Scientists in the Partridge lab are using a pharmacological approach to delay ageing, using the fruit fly as a model organism.

It has been known for over two decades now that, remarkably, a mutation in a single gene is sufficient to prolong lifespan and ameliorate health in model organisms, such as yeast, worms, flies and mice. The genes involved belong to cellular nutrient-sensing pathways, one of which is called target-of-rapamycin.

In order for humans to benefit from these genetic findings, scientists led by Prof. Dr. Linda Partridge used the fruit fly Drosophila melanogaster to investigate whether drugs acting through this target-of-rapamycin pathway can also have beneficial effects on lifespan, similarly to their genetic mutants.

Rapamycin - a drug discovered in the soil

Rapamycin, the drug investigated, is named after "Rapa Nui", the native translation for the Easter Islands, where the drug was discovered in a soil sample as a bacterial metabolite. Originally, these bacteria secreted rapamycin into the soil in order to stop the growth of competitive fungi, and to absorb as many nutrients as possible themselves.

Anti-ageing effects of rapamycin in flies

Interestingly, flies fed on this drug lived longer than the controls. The target-of-rapamycin pathway plays many important roles, so the scientists needed to establish which specific mechanism was accountable for the longevity effect. The target-of-rapamycin pathway promotes cell growth when nutrients are abundant, but when nutrients become scarce (or when this pathway is inhibited by rapamycin), then cells stop the energetically costly synthesis of proteins and instead start degrading ("recycling") a portion of themselves in order to survive during the stressful period. This process of cellular self-degradation is called autophagy. Interestingly, this study demonstrated that autophagy is essential to achieve the beneficial effects of rapamycin. Another protein essential for the anti-ageing effects of rapamycin is called S6K, and it was demonstrated previously by Prof. Dr. Partridge and Prof. Dr. Dominic Withers that mice carrying a mutation in this gene live longer.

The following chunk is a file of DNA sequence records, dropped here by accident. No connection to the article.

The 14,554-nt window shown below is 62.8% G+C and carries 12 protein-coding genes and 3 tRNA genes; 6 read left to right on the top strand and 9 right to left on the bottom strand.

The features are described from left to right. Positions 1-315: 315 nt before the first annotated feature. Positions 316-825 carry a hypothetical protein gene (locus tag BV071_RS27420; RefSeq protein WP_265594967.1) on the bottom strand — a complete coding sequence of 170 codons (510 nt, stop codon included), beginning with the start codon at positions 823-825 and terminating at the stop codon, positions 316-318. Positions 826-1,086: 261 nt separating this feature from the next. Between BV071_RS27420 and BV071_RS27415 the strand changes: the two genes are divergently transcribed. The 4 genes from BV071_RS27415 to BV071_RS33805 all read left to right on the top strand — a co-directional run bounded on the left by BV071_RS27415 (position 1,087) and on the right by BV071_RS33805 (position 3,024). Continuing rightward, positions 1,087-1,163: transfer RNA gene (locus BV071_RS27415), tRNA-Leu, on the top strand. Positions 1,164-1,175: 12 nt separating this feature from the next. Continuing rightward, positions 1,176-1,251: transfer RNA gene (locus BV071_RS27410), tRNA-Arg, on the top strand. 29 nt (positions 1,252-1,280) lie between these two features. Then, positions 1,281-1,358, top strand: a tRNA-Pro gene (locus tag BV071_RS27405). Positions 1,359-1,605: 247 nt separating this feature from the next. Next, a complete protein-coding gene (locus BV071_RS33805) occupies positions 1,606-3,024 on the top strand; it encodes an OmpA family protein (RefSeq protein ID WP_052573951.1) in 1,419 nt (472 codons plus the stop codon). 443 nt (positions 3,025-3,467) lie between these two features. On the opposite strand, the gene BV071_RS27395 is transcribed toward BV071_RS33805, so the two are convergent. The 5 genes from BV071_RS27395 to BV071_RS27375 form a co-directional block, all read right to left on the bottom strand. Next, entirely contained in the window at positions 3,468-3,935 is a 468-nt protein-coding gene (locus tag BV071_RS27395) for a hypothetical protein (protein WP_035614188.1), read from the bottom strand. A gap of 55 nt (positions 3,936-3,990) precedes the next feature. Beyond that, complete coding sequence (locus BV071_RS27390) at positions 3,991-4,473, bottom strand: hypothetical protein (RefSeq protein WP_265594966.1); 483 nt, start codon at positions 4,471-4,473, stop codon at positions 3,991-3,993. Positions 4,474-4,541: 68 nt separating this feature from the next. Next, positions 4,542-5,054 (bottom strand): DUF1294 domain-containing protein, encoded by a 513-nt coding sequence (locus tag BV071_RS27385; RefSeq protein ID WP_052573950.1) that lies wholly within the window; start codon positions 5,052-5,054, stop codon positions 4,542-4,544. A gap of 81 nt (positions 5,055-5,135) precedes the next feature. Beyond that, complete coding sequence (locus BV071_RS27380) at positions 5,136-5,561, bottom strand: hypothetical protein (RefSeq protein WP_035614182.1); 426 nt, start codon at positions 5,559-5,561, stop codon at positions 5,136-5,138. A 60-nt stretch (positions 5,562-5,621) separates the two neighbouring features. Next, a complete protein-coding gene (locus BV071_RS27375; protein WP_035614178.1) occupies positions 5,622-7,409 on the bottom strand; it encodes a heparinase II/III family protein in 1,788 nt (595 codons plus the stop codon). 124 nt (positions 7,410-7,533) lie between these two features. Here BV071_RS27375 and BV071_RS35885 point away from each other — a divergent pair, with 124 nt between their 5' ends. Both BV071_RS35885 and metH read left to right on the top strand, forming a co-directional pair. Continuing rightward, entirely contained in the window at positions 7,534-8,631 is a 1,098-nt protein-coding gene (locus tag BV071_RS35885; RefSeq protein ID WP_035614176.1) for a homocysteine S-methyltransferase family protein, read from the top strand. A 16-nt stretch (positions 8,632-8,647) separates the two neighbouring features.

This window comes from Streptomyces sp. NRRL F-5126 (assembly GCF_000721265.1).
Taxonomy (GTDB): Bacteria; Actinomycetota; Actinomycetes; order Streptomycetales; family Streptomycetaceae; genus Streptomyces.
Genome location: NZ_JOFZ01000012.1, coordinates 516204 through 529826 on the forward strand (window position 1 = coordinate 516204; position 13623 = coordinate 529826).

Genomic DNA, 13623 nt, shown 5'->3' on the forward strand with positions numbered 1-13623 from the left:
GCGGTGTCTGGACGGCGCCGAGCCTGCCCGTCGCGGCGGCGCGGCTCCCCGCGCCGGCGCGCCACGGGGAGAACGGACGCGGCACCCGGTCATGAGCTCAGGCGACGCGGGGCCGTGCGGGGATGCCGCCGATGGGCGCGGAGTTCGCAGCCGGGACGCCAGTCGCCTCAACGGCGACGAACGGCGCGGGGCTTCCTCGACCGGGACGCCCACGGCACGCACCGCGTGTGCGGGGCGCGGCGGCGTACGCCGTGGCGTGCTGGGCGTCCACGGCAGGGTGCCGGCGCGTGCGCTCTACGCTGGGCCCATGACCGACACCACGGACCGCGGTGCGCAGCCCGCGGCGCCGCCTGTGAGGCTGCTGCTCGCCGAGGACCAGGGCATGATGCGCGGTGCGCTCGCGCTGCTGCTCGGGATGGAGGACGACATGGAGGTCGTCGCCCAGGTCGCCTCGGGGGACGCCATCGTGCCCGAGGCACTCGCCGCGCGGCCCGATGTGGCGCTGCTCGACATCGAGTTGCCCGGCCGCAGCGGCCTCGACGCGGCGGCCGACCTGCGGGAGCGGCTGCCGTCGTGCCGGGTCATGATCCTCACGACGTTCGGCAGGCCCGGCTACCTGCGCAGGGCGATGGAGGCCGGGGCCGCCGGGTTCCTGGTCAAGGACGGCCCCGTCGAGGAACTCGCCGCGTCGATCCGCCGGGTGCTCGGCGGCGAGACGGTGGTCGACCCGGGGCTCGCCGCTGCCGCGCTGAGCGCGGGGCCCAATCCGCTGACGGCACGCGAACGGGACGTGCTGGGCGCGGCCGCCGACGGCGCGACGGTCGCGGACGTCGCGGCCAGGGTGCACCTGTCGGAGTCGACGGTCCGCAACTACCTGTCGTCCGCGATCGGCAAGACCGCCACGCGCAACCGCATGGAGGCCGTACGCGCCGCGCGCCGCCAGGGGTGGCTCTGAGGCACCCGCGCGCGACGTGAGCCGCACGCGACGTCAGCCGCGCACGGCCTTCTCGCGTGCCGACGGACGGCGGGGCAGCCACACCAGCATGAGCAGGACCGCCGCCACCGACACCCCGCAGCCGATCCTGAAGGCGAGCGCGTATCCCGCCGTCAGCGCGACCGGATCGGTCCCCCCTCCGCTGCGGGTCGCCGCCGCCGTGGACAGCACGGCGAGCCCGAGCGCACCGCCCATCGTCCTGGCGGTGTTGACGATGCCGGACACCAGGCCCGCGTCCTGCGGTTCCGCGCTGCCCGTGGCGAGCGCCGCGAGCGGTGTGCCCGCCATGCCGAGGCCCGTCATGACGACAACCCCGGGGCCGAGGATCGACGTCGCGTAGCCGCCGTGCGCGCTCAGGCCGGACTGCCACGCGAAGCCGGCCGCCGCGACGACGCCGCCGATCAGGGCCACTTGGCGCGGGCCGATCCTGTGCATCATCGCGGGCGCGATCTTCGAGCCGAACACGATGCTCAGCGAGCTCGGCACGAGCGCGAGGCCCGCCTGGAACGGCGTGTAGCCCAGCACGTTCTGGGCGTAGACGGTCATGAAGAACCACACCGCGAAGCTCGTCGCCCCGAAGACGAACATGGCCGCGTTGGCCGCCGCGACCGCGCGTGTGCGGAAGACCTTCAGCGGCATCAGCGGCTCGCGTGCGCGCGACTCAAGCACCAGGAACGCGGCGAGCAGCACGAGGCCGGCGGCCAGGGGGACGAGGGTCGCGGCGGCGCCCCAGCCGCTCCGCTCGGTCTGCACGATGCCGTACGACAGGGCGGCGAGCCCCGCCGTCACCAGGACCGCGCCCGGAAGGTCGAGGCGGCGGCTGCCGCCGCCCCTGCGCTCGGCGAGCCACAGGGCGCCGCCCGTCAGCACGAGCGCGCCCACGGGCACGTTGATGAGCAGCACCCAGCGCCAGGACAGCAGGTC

Why research with flies can be applied to mammals

Since flies have relatively short lifespan, scientists were able to uncover the mechanism by which rapamycin slows ageing. Because the target-of-rapamycin pathway is conserved in evolution, this research with flies is very relevant and can be applied to mammals. Indeed, rapamycin is also the first drug shown to extend lifespan in mice. It is also given to humans, not yet in the context of ageing, but as an immunosuppressant and an anti-cancer drug.

Ageing is a topic of great social and economic importance, and many efforts are focussed on understanding and treating the ageing process. According to this study, the autophagy process and the S6K protein are promising targets for drug interventions to improve health and delay disease in the elderly.